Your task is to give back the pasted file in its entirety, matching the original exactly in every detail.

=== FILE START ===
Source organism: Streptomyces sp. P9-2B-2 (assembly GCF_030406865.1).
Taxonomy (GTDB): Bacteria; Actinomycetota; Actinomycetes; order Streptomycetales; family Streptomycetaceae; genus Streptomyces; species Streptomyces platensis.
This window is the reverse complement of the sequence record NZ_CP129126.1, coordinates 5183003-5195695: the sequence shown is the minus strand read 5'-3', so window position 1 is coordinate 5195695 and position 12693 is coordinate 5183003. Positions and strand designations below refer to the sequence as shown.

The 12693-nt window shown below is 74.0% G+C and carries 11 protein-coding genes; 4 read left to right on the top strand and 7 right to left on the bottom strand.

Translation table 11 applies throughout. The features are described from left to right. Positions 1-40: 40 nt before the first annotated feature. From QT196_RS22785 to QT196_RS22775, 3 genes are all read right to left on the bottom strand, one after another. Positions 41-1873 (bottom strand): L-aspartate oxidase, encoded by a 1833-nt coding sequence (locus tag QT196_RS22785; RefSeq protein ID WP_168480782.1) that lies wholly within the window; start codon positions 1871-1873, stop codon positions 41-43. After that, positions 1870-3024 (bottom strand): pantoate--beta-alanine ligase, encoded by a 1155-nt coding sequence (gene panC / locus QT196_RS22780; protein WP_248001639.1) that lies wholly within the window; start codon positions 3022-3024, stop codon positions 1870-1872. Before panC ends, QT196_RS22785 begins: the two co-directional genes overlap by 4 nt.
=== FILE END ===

Source organism: Streptomyces sp. P9-2B-2 (assembly GCF_030406865.1).
Taxonomy (GTDB): Bacteria; Actinomycetota; Actinomycetes; order Streptomycetales; family Streptomycetaceae; genus Streptomyces; species Streptomyces platensis.
This window is the reverse complement of the sequence record NZ_CP129126.1, coordinates 5183003-5195695: the sequence shown is the minus strand read 5'-3', so window position 1 is coordinate 5195695 and position 12693 is coordinate 5183003. Positions and strand designations below refer to the sequence as shown.

The 12693-nt window shown below is 74.0% G+C and carries 11 protein-coding genes; 4 read left to right on the top strand and 7 right to left on the bottom strand.

Translation table 11 applies throughout. The features are described from left to right. Positions 1-40: 40 nt before the first annotated feature. From QT196_RS22785 to QT196_RS22775, 3 genes are all read right to left on the bottom strand, one after another. Positions 41-1873 (bottom strand): L-aspartate oxidase, encoded by a 1833-nt coding sequence (locus tag QT196_RS22785; RefSeq protein ID WP_168480782.1) that lies wholly within the window; start codon positions 1871-1873, stop codon positions 41-43. After that, positions 1870-3024 (bottom strand): pantoate--beta-alanine ligase, encoded by a 1155-nt coding sequence (gene panC / locus QT196_RS22780; protein WP_248001639.1) that lies wholly within the window; start codon positions 3022-3024, stop codon positions 1870-1872. Before panC ends, QT196_RS22785 begins: the two co-directional genes overlap by 4 nt.